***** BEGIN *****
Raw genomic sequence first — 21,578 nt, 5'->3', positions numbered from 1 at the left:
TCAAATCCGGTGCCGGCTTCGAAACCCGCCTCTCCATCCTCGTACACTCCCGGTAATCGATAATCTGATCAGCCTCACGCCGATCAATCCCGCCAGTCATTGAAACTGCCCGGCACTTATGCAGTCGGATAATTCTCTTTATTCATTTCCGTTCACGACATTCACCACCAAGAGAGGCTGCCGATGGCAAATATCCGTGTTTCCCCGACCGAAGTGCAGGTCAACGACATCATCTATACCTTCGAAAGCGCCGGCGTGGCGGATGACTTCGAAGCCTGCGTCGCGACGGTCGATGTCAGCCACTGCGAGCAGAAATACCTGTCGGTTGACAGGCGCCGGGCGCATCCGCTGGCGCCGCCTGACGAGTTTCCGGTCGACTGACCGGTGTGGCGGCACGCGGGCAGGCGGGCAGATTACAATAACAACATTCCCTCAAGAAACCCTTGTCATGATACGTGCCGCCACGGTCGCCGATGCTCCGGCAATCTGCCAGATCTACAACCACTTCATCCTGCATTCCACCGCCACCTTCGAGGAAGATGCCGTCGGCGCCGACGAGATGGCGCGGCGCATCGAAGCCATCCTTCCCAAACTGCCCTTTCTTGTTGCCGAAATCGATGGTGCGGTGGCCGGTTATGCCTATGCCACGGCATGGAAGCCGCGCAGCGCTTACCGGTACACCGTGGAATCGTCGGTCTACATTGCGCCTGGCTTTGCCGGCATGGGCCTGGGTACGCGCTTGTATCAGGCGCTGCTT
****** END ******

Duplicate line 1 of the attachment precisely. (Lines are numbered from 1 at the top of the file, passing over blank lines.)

Raw genomic sequence first — 21,578 nt, 5'->3', positions numbered from 1 at the left: